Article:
“When a push is made to this branch, i.e. master, execute a job named deploy inside of a container running the ubuntu-18.04 OS. This job is composed of five ordered steps: (1) checking out the code in master, (2) checking out the code for our themes, (3) setting up Hugo to run in the next step, (4) running hugo to build our site, (5) deploying the contents of ./public into gh-pages

name: CI
on: push
    runs-on: ubuntu-18.04
      - name: Git checkout
        uses: actions/checkout@v2

      - name: Update theme
        run: git submodule update --init --recursive

      - name: Setup hugo
        uses: peaceiris/actions-hugo@v2
          hugo-version: "0.70.0"

      - name: Build
        # run: hugo --minify
        run: hugo

      - name: Deploy
        uses: peaceiris/actions-gh-pages@v3
          deploy_key: ${{secrets.ACTIONS_DEPLOY_KEY}}
          external_repository: charlesjlee/hugo-github-pages-actions-demo
          publish_dir: ./public
          user_name: Charles Lee
          publish_branch: gh-pages
          # cname:

Required Changes

Field Name Valid Value
external_repository this should be {username}/{repo_name}
user_name this can be anything, but it would make sense to match what you use when committing to master
user_email ditto

Optional Changes

Description Comment
hugo-version I use 0.70.0. You should use whichever version of hugo you have running locally to avoid situations where local vs remote behavior don't match
hugo --minify this will minify the HTML output generated by 'hugo' by removing comments and whitespace. This may lead to performance improvements, but will make the HTML output difficult to read and debug
cname set this if you are using a custom domain. see this post for details

Let’s commit this file and see our workflow in action.

PS C:\Hugo\hugo-github-pages-actions-demo> git status
On branch master
Your branch is up to date with 'origin/master'.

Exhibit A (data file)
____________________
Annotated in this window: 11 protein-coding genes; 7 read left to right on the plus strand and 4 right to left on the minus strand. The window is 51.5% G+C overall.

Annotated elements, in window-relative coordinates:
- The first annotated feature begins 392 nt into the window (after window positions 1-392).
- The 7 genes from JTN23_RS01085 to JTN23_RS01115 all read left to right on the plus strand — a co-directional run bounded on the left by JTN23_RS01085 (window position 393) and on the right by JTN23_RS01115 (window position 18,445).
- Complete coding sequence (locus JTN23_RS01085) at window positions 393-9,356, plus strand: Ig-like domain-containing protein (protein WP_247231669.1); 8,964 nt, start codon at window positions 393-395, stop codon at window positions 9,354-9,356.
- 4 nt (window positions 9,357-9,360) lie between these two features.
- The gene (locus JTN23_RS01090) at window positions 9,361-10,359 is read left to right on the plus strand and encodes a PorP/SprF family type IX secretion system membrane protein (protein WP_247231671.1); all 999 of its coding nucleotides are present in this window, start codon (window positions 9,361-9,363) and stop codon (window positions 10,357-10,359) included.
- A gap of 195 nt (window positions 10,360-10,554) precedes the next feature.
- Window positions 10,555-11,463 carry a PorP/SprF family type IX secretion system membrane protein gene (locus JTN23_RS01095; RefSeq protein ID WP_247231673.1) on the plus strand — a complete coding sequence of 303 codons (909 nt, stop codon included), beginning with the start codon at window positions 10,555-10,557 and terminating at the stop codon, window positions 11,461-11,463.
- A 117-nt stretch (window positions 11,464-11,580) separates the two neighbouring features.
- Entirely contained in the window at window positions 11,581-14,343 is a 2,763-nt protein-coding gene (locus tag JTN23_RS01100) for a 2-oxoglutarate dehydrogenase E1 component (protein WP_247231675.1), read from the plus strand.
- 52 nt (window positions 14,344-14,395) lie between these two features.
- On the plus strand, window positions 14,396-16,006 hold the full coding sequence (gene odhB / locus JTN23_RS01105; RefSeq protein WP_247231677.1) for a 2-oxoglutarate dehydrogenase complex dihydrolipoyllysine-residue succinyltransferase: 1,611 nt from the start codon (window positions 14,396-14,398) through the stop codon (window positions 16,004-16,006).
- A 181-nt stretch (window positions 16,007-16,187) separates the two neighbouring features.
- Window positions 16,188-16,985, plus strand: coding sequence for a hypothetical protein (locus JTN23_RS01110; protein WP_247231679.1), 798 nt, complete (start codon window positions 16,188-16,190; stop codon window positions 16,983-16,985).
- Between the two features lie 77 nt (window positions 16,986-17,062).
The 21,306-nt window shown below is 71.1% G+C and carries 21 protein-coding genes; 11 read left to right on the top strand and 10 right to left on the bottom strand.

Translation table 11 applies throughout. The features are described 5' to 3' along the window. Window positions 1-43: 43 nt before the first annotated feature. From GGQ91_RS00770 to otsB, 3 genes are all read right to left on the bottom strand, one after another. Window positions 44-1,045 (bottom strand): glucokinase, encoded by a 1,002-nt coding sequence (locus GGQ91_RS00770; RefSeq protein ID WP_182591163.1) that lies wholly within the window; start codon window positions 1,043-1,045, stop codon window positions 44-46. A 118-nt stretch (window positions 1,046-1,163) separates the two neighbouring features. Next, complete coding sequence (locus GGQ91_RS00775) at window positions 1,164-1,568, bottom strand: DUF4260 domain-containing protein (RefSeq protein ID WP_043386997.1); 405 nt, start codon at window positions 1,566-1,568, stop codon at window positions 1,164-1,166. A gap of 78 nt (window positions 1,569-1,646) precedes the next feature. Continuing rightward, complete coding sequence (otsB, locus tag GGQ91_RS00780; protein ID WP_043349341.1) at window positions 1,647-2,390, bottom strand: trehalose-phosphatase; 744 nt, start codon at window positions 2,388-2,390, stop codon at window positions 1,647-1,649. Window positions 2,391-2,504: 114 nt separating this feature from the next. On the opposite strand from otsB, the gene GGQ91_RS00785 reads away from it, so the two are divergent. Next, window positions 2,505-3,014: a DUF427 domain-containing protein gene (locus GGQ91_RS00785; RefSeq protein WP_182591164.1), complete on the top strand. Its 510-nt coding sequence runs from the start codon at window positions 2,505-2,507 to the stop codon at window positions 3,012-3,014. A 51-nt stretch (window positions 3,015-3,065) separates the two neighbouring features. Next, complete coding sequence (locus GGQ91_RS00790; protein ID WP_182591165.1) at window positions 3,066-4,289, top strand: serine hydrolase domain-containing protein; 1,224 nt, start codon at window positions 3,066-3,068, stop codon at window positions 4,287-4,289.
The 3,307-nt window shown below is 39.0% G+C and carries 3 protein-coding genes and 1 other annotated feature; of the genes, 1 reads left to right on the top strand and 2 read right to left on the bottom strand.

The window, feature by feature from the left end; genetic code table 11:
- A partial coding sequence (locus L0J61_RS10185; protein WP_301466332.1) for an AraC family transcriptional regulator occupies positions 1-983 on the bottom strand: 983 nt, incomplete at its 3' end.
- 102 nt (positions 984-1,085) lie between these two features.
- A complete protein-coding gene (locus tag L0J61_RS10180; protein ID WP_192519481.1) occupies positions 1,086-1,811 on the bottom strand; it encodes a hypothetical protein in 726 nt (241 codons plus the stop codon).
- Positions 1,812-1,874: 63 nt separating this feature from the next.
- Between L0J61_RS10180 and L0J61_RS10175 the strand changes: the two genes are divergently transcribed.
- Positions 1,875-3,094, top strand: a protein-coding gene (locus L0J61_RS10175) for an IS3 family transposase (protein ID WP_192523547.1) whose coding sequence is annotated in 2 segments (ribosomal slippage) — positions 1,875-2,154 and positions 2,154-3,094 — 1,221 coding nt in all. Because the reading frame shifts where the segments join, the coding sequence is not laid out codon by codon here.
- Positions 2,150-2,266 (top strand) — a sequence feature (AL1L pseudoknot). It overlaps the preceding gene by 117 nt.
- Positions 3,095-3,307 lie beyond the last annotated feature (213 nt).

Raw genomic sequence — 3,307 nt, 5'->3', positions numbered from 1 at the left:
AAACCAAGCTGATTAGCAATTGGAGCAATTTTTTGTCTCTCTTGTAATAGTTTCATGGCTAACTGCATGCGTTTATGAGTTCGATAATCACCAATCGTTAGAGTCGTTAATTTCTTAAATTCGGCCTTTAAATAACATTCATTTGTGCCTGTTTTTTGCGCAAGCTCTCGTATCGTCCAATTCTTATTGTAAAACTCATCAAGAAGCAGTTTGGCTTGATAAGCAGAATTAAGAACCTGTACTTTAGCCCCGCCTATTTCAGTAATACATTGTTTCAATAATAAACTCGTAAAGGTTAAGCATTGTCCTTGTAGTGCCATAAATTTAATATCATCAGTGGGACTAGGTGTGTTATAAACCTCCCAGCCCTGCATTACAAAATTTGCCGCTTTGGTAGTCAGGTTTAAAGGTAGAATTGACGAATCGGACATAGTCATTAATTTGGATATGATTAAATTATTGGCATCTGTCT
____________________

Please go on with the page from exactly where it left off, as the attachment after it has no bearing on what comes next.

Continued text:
Untracked files:
  (use "git add <file>..." to include in what will be committed)

nothing added to commit but untracked files present (use "git add" to track)
PS C:\Hugo\hugo-github-pages-actions-demo> git add .; git commit -m 'create deploy workflow'
[master e4f9020] create deploy workflow
 1 file changed, 31 insertions(+)
 create mode 100644 .github/workflows/deploy.yml
PS C:\Hugo\hugo-github-pages-actions-demo> git push
Enumerating objects: 6, done.
Counting objects: 100% (6/6), done.
Delta compression using up to 12 threads
Compressing objects: 100% (3/3), done.
Writing objects: 100% (5/5), 766 bytes | 766.00 KiB/s, done.
Total 5 (delta 1), reused 0 (delta 0), pack-reused 0
remote: Resolving deltas: 100% (1/1), completed with 1 local object.
   dc1e177..e4f9020  master -> master

After you push this commit, the workflow will kick-off immediately. You can get an overview by navigating to the ⯈ Actions section of your repo.

For logs on a specific run, you can click the workflow’s name, then click the job’s name on the left, e.g. deploy in our case.

The End

You’re done! You now have a setup that makes it easy to both test changes locally and deploy remotely. For reference, this repo contains all the changes up to this point and is ready to fork and use:

The site is looking a bit bare though. Some things you can explore further:

  • the post we made earlier,, doesn’t appear on our site because it has the draft flag enabled. Delete that flag to enable the post
  • make more posts!
  • explore and try out different themes10. It’s even possible to layer multiple themes
  • learn about Hugo Templating11 and how to customize aka override themes
  • buy and configure a custom domain12. I have a post on configuring the DNS13